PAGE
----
[Prospective and comparative study of minimally invasive posterior approach versus standard posterior approach in total hip replacement]

J-M Laffosse, P Chiron, J-L Tricoire, G Giordano, F Molinier, J Puget
Revue de Chirurgie Orthopédique et Réparatrice de L'appareil Moteur 2007, 93 (3): 228-37

PURPOSE OF THE STUDY: There have been few prospective studies comparing minimally invasive approaches for total hip replacement. We wanted to ascertain the contribution of the minimally invasive posterior approach in comparison with the standard posterolateral approach in terms of early outcome.

MATERIALS AND METHODS: This was prospective comparative consecutive series of patients. Patients with major architectural problems or undergoing revision arthroplasty were excluded. One hundred ten patients (116 hips) were divided into two groups which were comparable for number of patients, gender, age, body mass index, indication for surgery, and preoperative function scores. The preoperative ASA score was lower in the minimally invasive group (p=0.04). The patients were in the lateral reclining position for the two approaches and classical instrumentation using the same implants (stems and cemented or non-cemented cups) were used. We noted operative time and blood loss (using the Brecher method based on the hematocrit at day 1 and 5 and the number of blood transfusions), postoperative pain, and implant position. Functional outcome was assessed with the modified Harris score and the WOMAC index (at 6 weeks and 3 and 6 months). Statview(R) was used to search for statistical significance considering p<0.05 as significant.

RESULTS: Mean length of incision was 8.5 cm versus 15.1 cm. Mean blood loss was significantly less in the minimally invasive group (p=0.027) as was the level of postoperative pain as confirmed by the lesser consumption of morphine analgesics (p=0.006). Other operative variables as well as implant position were comparable. There were no major complications in the minimally invasive group. In the standard group, there was one case of common peroneal nerve palsy, two dislocations, and two fractures related to falls after prosthesis implantation. The WOMAC index was better after the minimally invasive approach at six weeks and at three months (p<0.05). The modified Harris score was better only at six weeks. Functional outcome and pain became comparable thereafter.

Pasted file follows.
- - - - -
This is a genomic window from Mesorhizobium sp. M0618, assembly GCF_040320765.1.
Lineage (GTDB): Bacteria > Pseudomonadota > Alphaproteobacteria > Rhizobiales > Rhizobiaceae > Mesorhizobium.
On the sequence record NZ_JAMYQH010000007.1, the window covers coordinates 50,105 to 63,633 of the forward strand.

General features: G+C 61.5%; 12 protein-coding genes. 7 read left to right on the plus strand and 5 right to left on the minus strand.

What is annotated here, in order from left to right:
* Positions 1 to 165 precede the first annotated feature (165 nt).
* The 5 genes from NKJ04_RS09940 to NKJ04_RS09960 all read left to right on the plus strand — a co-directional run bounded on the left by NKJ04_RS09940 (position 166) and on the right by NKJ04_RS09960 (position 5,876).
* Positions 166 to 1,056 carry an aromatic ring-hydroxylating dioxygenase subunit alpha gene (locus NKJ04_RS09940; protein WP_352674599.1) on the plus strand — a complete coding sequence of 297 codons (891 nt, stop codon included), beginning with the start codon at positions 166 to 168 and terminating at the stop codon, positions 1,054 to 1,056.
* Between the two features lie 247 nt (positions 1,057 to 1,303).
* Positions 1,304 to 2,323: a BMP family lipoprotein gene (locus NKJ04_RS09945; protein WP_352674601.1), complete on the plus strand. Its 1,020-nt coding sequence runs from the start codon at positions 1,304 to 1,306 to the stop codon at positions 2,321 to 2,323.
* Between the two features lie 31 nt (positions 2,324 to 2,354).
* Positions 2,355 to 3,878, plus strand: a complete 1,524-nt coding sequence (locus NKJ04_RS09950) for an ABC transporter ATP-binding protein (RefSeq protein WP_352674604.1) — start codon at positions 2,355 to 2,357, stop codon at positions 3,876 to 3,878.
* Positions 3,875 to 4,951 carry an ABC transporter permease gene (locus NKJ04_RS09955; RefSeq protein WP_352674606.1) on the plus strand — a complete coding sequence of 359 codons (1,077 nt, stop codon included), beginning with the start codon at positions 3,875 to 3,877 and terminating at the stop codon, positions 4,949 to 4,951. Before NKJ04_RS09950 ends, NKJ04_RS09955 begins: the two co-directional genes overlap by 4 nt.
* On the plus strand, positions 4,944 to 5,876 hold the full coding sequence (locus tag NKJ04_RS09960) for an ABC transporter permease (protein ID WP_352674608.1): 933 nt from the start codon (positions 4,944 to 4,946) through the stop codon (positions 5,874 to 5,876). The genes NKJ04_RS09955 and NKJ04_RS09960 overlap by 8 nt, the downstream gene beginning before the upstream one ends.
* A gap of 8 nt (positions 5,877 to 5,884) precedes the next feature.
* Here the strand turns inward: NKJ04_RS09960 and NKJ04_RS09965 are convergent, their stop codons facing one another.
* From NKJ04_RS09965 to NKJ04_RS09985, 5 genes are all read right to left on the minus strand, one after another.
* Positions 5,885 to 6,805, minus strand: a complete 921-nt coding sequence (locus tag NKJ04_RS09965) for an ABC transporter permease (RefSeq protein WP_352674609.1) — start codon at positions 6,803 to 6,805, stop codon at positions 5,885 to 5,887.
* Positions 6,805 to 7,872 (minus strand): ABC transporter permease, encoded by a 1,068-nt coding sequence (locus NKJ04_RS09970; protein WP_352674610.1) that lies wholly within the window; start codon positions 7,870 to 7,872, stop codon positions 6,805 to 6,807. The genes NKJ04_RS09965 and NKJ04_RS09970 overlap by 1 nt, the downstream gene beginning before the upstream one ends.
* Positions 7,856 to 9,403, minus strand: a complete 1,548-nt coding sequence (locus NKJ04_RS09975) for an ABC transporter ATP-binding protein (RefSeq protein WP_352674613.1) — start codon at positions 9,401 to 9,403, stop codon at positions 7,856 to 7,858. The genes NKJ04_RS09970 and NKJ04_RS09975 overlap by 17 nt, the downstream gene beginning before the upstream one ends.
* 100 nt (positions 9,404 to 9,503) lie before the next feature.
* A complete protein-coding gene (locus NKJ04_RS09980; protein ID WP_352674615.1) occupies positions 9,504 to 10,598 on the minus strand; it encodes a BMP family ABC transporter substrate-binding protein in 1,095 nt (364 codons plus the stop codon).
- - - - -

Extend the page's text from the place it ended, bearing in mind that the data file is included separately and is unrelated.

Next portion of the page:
DISCUSSION AND CONCLUSION: The minimally invasive posterior approach does not require an orthopedic table nor specific instrumentation. A minute procedure is required with ligature of the posteromedial circumflex artery of the thigh to improve exposure and limit intraoperative bleeding. It enables satisfactory reproducible implant positioning. Conversion to an open posterolateral approach is possible if needed. The minimally invasive posterior approach enables a reduction in intraoperative bleeding and in postoperative pain while allowing earlier more rapid rehabilitation. Early clinical outcome is better but beyond six weeks, the functional results are comparable for the two approaches. The minimally invasive posterior approach is a reliable reproducible approach with a progressive learning curve.

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